Part 2 of 3
Saturday, May 27
Saturday is where the festival really kicks into gear. With Sufjan Stevens‘s only scheduled summer date as well as surefire parties from the likes of Architecture in Helsinki and the Flaming Lips, planning ahead is the only way you can take in everything worth seeing.
Touted as “a soulful blend of everything that feels good,” Brett Dennen is actually pretty rad. The six-foot-five-inch tall redhead is more than another singer-songwriter at this year’s Sasquatch. Despite loose ties to Dave Matthews and John Mayer, his style typically follows the perkier rhythms of Paul Simon. And at a setting like Sasquatch, that can be a magical thing.
Yet another singer-songwriter channeling the likes of Neil Young and Bob Dylan, Elvis Perkins brings his take on the folk song to the Yeti stage on Saturday. Having lost his parents to AIDS and the September 11 terrorist attacks, Perkins’s songs celebrate life’s tragedies and blessings.
Following many stories of record deals gone awry, David Ford’s I’ve Sincerely Apologize for All the Trouble I’ve Caused was lost in the shuffle of the Sony-BMG merger in 2004 and instead released on a major indie. Despite gratuitous use of the late-’90s typewriter font, the record is a solid portrayal of Ford’s ability as a songwriter.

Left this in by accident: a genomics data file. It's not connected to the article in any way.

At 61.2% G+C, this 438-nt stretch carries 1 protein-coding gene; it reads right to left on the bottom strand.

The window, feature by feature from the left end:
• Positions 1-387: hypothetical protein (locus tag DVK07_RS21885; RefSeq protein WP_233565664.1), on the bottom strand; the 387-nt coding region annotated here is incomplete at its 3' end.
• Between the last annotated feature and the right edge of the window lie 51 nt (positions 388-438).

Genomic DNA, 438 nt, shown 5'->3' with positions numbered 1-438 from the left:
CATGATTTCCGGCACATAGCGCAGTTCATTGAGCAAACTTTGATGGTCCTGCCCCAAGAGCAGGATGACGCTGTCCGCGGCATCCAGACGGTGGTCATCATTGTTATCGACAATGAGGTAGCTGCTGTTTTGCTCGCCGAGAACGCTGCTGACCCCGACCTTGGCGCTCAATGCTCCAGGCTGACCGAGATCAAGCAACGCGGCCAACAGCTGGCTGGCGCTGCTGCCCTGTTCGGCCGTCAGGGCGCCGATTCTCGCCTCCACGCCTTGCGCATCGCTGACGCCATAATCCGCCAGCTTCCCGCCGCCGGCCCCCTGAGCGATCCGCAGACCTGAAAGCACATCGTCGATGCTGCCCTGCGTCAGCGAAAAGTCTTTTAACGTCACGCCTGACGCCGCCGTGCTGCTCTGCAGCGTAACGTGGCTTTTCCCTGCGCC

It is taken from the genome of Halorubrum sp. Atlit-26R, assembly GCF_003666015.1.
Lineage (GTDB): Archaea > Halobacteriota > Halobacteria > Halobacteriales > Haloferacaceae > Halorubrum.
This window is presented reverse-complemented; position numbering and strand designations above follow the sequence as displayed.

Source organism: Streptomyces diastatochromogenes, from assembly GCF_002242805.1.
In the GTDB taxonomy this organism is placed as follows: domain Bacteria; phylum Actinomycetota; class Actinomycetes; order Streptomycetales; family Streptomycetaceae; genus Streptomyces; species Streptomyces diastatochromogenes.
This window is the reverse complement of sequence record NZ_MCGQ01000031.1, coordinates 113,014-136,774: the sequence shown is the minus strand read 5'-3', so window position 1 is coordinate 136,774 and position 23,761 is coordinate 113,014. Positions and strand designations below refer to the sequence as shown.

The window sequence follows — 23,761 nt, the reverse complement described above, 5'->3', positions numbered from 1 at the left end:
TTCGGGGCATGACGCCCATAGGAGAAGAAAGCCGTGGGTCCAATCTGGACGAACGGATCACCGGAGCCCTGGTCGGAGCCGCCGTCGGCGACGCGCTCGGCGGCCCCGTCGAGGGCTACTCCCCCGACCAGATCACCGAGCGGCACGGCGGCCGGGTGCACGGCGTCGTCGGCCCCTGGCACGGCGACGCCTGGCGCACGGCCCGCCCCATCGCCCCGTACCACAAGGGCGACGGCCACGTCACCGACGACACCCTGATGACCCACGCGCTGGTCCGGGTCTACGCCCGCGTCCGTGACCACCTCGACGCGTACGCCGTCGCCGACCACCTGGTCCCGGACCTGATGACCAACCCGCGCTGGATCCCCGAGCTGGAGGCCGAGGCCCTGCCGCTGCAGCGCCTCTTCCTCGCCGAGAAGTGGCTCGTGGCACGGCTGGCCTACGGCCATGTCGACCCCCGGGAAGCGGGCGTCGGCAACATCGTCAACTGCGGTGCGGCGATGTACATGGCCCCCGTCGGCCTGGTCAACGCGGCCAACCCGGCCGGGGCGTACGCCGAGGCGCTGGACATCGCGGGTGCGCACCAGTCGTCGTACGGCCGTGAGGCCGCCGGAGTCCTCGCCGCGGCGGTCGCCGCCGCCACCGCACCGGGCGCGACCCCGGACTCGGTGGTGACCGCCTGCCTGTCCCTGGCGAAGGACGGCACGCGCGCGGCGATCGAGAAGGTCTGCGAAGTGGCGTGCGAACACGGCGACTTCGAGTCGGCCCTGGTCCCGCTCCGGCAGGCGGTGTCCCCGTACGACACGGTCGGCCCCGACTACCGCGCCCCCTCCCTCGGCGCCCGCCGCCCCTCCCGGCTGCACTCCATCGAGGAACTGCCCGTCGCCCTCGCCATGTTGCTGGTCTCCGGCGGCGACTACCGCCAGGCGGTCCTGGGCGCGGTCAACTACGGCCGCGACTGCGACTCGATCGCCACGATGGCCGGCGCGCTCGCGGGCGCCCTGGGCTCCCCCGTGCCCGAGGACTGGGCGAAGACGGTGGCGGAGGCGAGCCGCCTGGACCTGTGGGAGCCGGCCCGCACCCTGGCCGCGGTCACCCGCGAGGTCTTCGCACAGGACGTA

Crafting classic indie pop without frills is the task-at-hand for this young Seattle band. Boasting Elvis Costello and the Kinks as influences, the group features the talents of Sonny Votolato(whose brothers have caused a stir in the Blood Brothers and Waxwing, respectively). If anything, it will be worth watching Rocky Votolato, who performs on the Yeti stage on Sunday, get teary-eyed as he watches his little brother perform.
Another on the list of “honest-man” songwriters on the Sasquatch lineup, Korby Lenker adheres to a typical brand of story-telling roots-rock. With favorable reviews in Spin and Mojo, as well as the fact that his sixth album was called Bellingham, it’s no question why the organizers invited him to their Northwest-centric festival.
One of the two hip-hop acts at this year’s festival, Blue Scholars have some big shoes to fill. Unfortunately, the group’s mediocre blend of pseudo-spiritual emceeing atop straight-forward boom-bap is a little too generic to leave much of an impression. There’s a chance they could pull it off, but since you’re not going to the event for hip-hop, you won’t miss it if you don’t see it.
Another Seattle native, Tim Seely nearly made a name for himself as the frontman for the Actual Tigers, whose Capitol-released Gravelled & Green never really broke the ice. Returning as a richly textured singer-songwriter, his debut truly demonstrates his knack for off-kilter production. Incorporating homemade instruments, his live set should be equally appealing.